[Ifeffit] normalization methods
George Sterbinsky
GeorgeSterbinsky at u.northwestern.edu
Wed May 15 11:58:53 CDT 2013
The question of whether it is appropriate to use flattened data for
quantitative analysis is something I've been thinking about a lot recently.
In my specific case, I am analyzing XMCD data at the Co L-edge. To obtain
the XMCD, I measure XAS with total electron yield detection using a ~70%
left or right circularly polarized beam and flip the magnetic field on the
sample at every data point. The goal then, is to subtract the XAS measured
in a positive field (p-XAS) from XAS measured in a negative field (n-XAS)
and get something (the XMCD) that is zero in the pre-edge and post-edge
regions. I often find that after removal of a linear pre-edge, the spectra
still have a linearly increasing post edge (with EXAFS oscillations
superimposed on it), and the slope of the n-XAS and p-XAS post-edge lines
are different. In this case simply multiplying the n-XAS and p-XAS by
constants will never give an XMCD spectrum that is zero in the post edge
region. There is then some component of the XAS background that is not
accounted for by linear subtraction and multiplication by a constant. It
seems to me that flattening could be a good way to account for such a
background. So is flattening a reasonable thing to do in a case such as
this, or is there a better way to account for such a background?
Thanks,
George
On Wed, May 15, 2013 at 11:41 AM, Matthew Marcus <mamarcus at lbl.gov> wrote:
> The way I commonly do pre-edge is to fit with some form plus a power-law
> singularity representing the initial rise of the edge, then
> subtract out that "some form". Now, that form can be either linear,
> linear+E^(-2.7) (for transmission), or linear+ another power-law
> singularity centered at the center passband energy of the fluorescence
> detector. That latter is for fluorescence data which is affected by
> the tail of the elastic/Compton peak from the incident energy. Whichever
> form is taken gets subtraccted from the whole data range, resulting
> in data which is pre-edge-subtracted but not yet post-edge normalized.
> The path then splits; for EXAFS, the usual conversion to k-space, spline
> fitting in the post-edge, subtraction and division is done, all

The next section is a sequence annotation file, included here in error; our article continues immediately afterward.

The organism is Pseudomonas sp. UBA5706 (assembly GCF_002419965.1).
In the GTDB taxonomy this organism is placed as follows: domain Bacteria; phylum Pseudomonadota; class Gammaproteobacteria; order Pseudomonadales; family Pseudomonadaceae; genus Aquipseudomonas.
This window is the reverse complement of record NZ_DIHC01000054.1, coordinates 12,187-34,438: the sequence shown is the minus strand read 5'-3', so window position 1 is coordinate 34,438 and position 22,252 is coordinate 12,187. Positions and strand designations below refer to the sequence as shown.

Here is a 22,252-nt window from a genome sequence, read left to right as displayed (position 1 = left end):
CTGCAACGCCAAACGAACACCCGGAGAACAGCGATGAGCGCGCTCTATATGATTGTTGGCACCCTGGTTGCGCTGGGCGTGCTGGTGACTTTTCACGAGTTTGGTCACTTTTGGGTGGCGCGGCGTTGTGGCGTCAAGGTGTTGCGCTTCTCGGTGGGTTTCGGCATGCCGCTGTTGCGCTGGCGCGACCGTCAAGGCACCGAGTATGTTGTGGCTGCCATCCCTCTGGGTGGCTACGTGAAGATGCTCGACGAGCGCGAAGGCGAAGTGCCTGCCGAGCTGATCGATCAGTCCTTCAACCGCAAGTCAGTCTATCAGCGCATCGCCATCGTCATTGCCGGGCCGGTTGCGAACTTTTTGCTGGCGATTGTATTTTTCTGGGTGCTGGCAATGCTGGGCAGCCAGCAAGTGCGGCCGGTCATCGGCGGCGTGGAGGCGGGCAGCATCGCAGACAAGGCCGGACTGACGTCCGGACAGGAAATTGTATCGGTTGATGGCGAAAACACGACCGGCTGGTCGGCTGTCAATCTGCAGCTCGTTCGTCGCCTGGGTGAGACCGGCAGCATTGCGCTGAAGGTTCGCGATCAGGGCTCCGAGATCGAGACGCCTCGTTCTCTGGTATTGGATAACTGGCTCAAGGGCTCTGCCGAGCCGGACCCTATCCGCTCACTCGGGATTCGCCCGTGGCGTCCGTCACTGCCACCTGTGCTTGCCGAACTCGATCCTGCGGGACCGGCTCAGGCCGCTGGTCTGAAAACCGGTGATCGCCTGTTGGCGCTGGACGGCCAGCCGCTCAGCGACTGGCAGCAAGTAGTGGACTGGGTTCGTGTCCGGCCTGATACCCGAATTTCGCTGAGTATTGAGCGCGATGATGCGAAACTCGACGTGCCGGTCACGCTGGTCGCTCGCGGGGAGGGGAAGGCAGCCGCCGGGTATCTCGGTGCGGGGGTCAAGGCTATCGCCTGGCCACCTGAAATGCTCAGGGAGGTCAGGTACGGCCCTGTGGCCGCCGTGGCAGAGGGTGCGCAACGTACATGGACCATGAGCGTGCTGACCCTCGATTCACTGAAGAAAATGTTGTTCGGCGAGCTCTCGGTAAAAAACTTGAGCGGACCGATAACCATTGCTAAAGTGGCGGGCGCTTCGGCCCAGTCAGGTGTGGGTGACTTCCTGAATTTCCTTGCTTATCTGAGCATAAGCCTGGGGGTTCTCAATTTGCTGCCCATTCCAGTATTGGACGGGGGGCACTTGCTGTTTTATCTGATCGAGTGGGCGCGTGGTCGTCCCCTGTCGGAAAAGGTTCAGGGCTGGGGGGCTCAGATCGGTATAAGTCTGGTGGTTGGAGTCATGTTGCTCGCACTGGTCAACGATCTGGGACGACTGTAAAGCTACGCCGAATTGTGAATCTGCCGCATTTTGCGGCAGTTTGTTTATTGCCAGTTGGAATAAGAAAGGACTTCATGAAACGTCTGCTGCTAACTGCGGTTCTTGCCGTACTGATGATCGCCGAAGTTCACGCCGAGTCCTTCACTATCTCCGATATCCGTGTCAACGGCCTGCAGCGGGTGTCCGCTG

> interactively. Tensioned spline is also available due to request of a
> prominent user.
> For XANES, the post-edge is fit as previously described. Thus, there's no
> distinction made between data above and below E0 in XANES, whereas
> there is such a distinction in EXAFS.
> mam
>
>
> On 5/15/2013 8:25 AM, Matt Newville wrote:
>
>> Hi Matthew,
>>
>> On Wed, May 15, 2013 at 9:57 AM, Matthew Marcus <mamarcus at lbl.gov> wrote:
>>
>>> What I typically do for XANES is divide mu-mu_pre_edge_line by a linear
>>> function which goes through the post-edge oscillations.
>>> This division goes over the whole data range, including pre-edge. If the
>>> data has obvious curvature in the post-edge, I'll use a higher-order
>>> polynomial. For transmission data, what sometimes linearizes the
>>> background
>>> is to change the abscissa to 1/E^2.7 (the rule-of-thumb absorption
>>> shape) and change it back afterward. All this is, of course, highly
>>> subjective and one of the reasons for taking extended XANES data (300eV,
>>> for instance). For short-range XANES, there isn't enough info to do more
>>> than divide by a constant. Once this is done, my LCF programs allow
>>> a slope adjustment as a free parameter, thus muNorm(E) =
>>> (1+a*(E-E0))*Sum_on_ref{x[ref]***muNorm[ref](E)}. A sign that this
>>> degree of
>>> freedom
>>> may be being abused is if the sum of the x[ref] is far from 1 or if
>>> a*(Emax-E0) is large. Don't get me started on overabsorption :-)
>>> mam
>>>
>>
>> Thanks -- I should have said that pre_edge() can now do a
>> victoreen-ish fit, regressing a line to mu*E^nvict (nvict can be any
>> real value).
>>
>> Still, it seems that the current flattening is somewhere between
>> "better" and "worse", which is unsettling... Applying the
>> "flattening" polynomial to the pre-edge range definitely seems to give
>> poor results, but maybe some energy-dependent compromise is possible.
>>
>> And, of course, over-absorption is next on the list!
>>
>> --Matt
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